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HomeNewsLocal newsVIHA’s Robert Graham Retiring After 15 Years at the Helm

VIHA’s Robert Graham Retiring After 15 Years at the Helm

HUD Deputy Secretary Pamela Hughes Patenaude, Gov. Kenneth Mapp, and Robert Graham review plans to demolish Tutu High Rise after 2017 hurricanes. (Source file photo)
HUD Deputy Secretary Pamela Hughes Patenaude, Gov. Kenneth Mapp, and Virgin Islands Housing Authority Executive Director Robert Graham review plans to demolish Tutu Hi-Rise after 2017 hurricanes. (Source file photo)

In 2008, when Robert Graham was appointed by the U.S. Department of Housing and Urban Development to lead the Virgin Islands Housing Authority out of federal receivership, he arrived with decades of experience in public housing management and consulting.  Having racked up 33 years in the field, Graham will retire at the end of  December.

VIHA Executive Director Robert Graham
VIHA Executive Director Robert Graham

In her July 5, 2022 ChangeMakers podcast, Katie Goar said, by way of introduction, “Mr. Graham’s years of affordable housing experience has resulted in the successful turn-around of several troubled housing authorities and non-profit entities with underperforming housing portfolios.” Goar, a professor of Public Management, Public Organization, and Public Policy at Purdue University, said, “He began his housing career in 1990 at the largest housing authority in New Jersey and after twelve years in New Jersey and leading a successful turnaround, Mr. Graham went on to lead the successful turn-around of housing authorities in both Connecticut and the U.S. Virgin Islands.”

In 2003, when the federal Housing and Urban Development Department appointed federal receiver Donna Ayala, who at the time headed HUD’s Office of Public and Indian Housing, VIHA had failing grades. HUD Assistant Secretary Michael Liu said that while the receivership  was not unprecedented, neither was it commonplace. “Since 1985, there have been 17 takeovers out of 3,200 housing agencies nationwide.”

Fast forward 19 years when it is fair to say VIHA made the Dean’s list. In 2022, auditor Richard M. Larsen, a partner at Novogradac & Company LLP, said the V.I. Housing Authority’s 2020 audit reports showed “the highest level of assurance that we can give.”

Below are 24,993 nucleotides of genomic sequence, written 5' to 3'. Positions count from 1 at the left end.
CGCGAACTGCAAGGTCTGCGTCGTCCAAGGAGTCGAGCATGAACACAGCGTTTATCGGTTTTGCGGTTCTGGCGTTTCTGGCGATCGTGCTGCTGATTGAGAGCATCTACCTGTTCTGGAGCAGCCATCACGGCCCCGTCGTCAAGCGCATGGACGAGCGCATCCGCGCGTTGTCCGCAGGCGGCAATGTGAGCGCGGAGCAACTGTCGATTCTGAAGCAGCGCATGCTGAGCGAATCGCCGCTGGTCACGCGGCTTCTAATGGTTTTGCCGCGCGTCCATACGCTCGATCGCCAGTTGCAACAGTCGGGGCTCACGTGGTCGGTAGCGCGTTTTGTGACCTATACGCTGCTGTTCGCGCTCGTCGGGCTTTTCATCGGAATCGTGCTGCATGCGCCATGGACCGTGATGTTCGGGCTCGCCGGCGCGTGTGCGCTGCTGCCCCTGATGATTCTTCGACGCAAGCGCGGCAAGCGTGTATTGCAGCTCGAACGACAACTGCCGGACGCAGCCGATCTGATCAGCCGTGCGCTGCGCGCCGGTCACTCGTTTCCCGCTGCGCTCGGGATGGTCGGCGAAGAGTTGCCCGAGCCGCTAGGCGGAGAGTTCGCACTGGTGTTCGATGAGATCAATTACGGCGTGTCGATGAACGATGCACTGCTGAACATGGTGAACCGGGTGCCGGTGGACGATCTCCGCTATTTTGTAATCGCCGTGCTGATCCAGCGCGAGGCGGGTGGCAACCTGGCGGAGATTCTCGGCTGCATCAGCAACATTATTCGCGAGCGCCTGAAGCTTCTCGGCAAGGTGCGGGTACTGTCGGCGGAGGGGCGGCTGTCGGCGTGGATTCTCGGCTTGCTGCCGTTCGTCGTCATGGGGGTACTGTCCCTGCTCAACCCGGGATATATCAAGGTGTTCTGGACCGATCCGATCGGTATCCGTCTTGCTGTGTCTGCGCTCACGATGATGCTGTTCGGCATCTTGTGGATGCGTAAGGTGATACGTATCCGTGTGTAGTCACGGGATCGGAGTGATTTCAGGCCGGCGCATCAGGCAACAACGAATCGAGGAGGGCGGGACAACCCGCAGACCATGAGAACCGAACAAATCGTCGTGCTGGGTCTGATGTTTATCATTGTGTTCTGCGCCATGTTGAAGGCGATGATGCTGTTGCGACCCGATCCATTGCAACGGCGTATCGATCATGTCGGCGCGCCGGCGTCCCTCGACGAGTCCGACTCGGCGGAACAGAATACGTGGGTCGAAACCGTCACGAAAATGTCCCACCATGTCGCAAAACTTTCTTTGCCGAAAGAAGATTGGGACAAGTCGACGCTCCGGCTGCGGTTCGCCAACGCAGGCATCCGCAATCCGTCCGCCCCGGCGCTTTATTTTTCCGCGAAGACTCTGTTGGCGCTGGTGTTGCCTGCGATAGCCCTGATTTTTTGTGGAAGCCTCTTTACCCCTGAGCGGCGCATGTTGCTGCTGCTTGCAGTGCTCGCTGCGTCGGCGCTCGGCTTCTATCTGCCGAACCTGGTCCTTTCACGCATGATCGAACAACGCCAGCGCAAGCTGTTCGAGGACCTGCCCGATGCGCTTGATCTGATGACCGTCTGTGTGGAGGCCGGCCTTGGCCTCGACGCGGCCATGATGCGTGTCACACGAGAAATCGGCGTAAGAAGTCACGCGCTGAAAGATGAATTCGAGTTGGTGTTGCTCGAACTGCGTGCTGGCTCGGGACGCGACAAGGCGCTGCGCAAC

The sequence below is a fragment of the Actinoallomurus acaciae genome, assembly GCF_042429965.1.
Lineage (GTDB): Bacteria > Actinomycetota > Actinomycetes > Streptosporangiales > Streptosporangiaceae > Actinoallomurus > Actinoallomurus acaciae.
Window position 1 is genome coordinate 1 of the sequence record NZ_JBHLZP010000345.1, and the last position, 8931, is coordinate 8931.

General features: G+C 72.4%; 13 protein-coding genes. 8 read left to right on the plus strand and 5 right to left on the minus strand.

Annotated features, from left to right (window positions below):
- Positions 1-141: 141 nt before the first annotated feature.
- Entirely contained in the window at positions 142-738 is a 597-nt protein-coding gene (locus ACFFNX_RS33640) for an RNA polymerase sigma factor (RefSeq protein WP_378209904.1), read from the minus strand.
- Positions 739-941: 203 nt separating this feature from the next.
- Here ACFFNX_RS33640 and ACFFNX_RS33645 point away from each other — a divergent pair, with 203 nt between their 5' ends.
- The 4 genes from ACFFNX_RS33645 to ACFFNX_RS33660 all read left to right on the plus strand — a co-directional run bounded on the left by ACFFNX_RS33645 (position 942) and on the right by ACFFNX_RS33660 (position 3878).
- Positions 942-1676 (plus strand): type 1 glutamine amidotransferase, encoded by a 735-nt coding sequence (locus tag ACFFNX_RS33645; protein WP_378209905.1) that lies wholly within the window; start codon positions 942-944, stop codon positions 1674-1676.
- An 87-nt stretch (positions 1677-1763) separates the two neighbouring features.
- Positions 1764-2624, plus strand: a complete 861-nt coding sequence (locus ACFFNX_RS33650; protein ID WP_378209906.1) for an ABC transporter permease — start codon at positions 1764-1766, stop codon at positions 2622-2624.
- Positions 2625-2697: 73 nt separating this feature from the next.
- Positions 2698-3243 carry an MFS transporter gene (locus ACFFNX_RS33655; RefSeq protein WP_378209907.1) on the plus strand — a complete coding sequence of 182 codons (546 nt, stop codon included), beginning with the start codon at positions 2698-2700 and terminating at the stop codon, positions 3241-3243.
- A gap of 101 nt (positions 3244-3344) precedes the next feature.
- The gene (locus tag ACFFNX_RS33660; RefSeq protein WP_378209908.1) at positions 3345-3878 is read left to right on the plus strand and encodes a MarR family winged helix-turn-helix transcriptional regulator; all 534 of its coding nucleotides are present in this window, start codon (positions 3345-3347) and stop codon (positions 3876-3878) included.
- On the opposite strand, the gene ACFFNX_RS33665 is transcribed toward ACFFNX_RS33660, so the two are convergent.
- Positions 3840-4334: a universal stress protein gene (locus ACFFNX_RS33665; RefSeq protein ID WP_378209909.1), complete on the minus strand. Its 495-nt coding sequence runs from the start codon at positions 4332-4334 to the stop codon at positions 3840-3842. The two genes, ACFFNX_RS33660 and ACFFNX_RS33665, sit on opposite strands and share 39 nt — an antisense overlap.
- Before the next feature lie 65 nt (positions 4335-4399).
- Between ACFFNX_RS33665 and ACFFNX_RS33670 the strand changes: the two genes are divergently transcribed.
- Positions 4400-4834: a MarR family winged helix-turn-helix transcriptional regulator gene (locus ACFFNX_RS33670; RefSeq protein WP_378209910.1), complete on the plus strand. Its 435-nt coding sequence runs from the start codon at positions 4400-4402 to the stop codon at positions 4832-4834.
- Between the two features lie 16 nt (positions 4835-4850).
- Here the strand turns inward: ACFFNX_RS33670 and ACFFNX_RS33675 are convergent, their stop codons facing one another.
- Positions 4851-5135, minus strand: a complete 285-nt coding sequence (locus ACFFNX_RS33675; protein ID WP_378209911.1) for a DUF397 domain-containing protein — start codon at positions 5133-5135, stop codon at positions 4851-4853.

Among the items Laren’s said stood out in the “unmodified opinions” — meaning the auditors have no concerns — is the V.I. Housing Authority currently has an “outstanding” liquidity ratio. “They have 10 ½ months of operating funds,” he said, “leaving them in a position to pay their bills in a timely manner.”

Larsen, whose area of focus is the affordable housing industry, with a particular expertise in auditing public housing authorities and their affiliate entities, said normally if a housing authority has four to six months it is considered “good.”

The abnormally high liquidity is an indication of a “tight ship,” he said, adding the local agency is “running their federal programs efficiently.”

But a financial tight ship is only part of what is important to Graham. He believes strongly that providing social support systems to middle- and low-income housing residents is equally critical. “It is the role of affordable housing,” he said recently, “to offer programs that will lead residents to a life of prosperity.”

Those programs include everything from job training to healthcare to mental health services and more. But, never a purveyor of false humility, Graham is quick to admit that the idea “is bigger than me.” A year or so ago when Graham brought Marvin Nesbitt, a South Carolina native with years of experience in community development — including 12 years at the Atlanta Housing Authority — to offer his expertise, it was a measure of Graham’s leadership abilities. Though Nesbitt did not stay on, he did spend his time in the territory sharing his wealth of knowledge and experience with others who could carry on the work. That work, Nesbitt has stated publicly, involves “seeing to it that individuals and families from underserved communities are able to walk a path that leads towards generational success.”